Cloth Fair, EC1A

Road in/near City of London, existing until now.

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(51.51905 -0.09976, 51.519 -0.099) 
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Road · * · EC1A ·
MAY
31
2021
Cloth Fair stands where the original Bartholomew Fair was held in medieval times.


The name ’cloth fair’ derives from the cloth merchants who used to buy and sell goods during the Bartholomew market.

Cloth Fair runs beside the Anglican church of St Bartholomew-the-Great. Some of the nearby buildings survived the Great Fire of London with numbers 41 and 42 built between 1597 and 1614 still surviving. The buildings were almost lost when they were classified as dangerous structures but the architects Paul Paget and John Seely bought the buildings in 1930 and carried out a sympathetic restoration. Their success enabled them to purchase and restore many other local buildings and they continued living and working together in 41 Cloth Fair.

The street was originally within the precincts of the Priory of St Bartholomew’s. Until 1910, it formed a separate liberty with gates that were shut every evening. It was this early ’gated community’ which helped the street avoid destruction in the Great Fire - the priory walls protected the area from being destroyed.

Although Cloth Fair was a wealthy street of merchants in the medieval era, by the Victorian period the street had developed into slum conditions - very poor sanitation and many families sharing small rooms in squalid conditions. Most of the ancient houses were demolished after the First World War and in the early 1920s as part of slum clearance schemes.

43 Cloth Fair is the former home of Poet Laureate John Betjeman and the City Music Foundation is based in Church House in the road.




Main source: Medieval London
Further citations and sources


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CONTRIBUTIONS TO THE LOCALITY


C Hobbs   
Added: 31 Jan 2024 23:53 GMT   

George Gut (1853 - 1861)
George Gut, Master Baker lived with his family in Long Lane.
George was born in Bernbach, Hesse, Germany and came to the UK sometime in the 1840s. In 1849, George married an Englishwoman called Matilda Baker and became a nauralized Englishman. He was given the Freedom of the City of London (by Redemption in the Company of Bakers), in 1853 and was at that time, recorded as living at 3 Long Lane. In the 1861 census, George Gut was living at 11 Long Lane.

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LATEST LONDON-WIDE CONTRIBUTIONS TO THE PROJECT

Comment
Wendy    
Added: 22 Mar 2024 15:33 GMT   

Polygon Buildings
Following the demolition of the Polygon, and prior to the construction of Oakshott Court in 1974, 4 tenement type blocks of flats were built on the site at Clarendon Sq/Phoenix Rd called Polygon Buildings. These were primarily for people working for the Midland Railway and subsequently British Rail. My family lived for 5 years in Block C in the 1950s. It seems that very few photos exist of these buildings.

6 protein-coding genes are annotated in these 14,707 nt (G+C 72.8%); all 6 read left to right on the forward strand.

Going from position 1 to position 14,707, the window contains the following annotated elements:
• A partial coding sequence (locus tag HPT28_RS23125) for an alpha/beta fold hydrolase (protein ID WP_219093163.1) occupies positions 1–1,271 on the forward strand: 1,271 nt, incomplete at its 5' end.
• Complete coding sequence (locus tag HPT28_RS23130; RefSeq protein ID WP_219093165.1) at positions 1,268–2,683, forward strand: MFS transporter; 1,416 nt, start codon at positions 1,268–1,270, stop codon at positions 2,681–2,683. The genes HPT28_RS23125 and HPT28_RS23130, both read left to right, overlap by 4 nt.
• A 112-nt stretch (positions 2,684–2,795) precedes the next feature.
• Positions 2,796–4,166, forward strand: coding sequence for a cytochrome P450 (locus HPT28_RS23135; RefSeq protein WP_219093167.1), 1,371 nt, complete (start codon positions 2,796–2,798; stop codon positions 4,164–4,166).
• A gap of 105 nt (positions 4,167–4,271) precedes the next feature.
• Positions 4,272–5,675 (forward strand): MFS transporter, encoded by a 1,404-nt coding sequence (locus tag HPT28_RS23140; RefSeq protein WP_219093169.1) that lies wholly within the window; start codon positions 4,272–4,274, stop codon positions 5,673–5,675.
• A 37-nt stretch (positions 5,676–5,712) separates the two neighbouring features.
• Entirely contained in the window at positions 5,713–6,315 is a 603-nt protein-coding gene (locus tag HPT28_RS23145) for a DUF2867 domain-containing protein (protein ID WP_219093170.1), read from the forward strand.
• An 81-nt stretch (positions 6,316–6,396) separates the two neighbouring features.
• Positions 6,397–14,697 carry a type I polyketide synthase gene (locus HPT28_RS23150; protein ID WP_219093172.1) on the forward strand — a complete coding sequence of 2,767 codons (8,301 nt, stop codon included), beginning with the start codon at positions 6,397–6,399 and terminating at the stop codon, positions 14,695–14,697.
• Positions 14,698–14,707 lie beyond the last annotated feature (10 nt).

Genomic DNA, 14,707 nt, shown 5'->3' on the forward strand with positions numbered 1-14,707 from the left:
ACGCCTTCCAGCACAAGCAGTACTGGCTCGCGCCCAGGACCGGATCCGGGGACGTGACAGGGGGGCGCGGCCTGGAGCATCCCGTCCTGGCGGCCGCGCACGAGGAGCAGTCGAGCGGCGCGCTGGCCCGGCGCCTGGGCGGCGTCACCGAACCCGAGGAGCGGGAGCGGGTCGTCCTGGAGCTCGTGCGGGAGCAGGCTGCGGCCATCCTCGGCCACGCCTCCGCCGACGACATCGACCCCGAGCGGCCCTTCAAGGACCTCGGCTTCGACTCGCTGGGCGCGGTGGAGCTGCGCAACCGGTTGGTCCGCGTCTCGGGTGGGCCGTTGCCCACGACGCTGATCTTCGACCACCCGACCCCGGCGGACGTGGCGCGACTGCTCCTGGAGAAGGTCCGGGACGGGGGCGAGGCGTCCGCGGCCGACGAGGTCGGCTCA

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Steve   
Added: 19 Mar 2024 08:42 GMT   

Road construction and houses completed
New Charleville Circus road layout shown on Stanford’s Library Map Of London And Its Suburbs 1879 with access via West Hill only.

Plans showing street numbering were recorded in 1888 so we can concluded the houses in Charleville Circus were built by this date.

Source: Charleville Circus, Sydenham, London

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Comment
Steve   
Added: 19 Mar 2024 08:04 GMT   

Charleville Circus, Sydenham: One Place Study (OPS)
One Place Study’s (OPS) are a recent innovation to research and record historical facts/events/people focused on a single place �’ building, street, town etc.

I have created an open access OPS of Charleville Circus on WikiTree that has over a million members across the globe working on a single family tree for everyone to enjoy, for free, forever.

Source: Charleville Circus, Sydenham, London

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Comment
Charles   
Added: 8 Mar 2024 20:45 GMT   

My House
I want to know who lived in my house in the 1860’s.

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NH   
Added: 7 Mar 2024 11:41 GMT   

Telephone House
Donald Hunter House, formerly Telephone House, was the BT Offices closed in 2000

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Comment
Paul Cox   
Added: 5 Mar 2024 22:18 GMT   

War damage reinstatement plans of No’s 11 & 13 Aldine Street
Whilst clearing my elderly Mothers house of general detritus, I’ve come across original plans (one on acetate) of No’s 11 & 13 Aldine Street. Might they be of interest or should I just dispose of them? There are 4 copies seemingly from the one single acetate example. Seems a shame to just junk them as the level of detail is exquisite. No worries if of no interest, but thought I’d put it out there.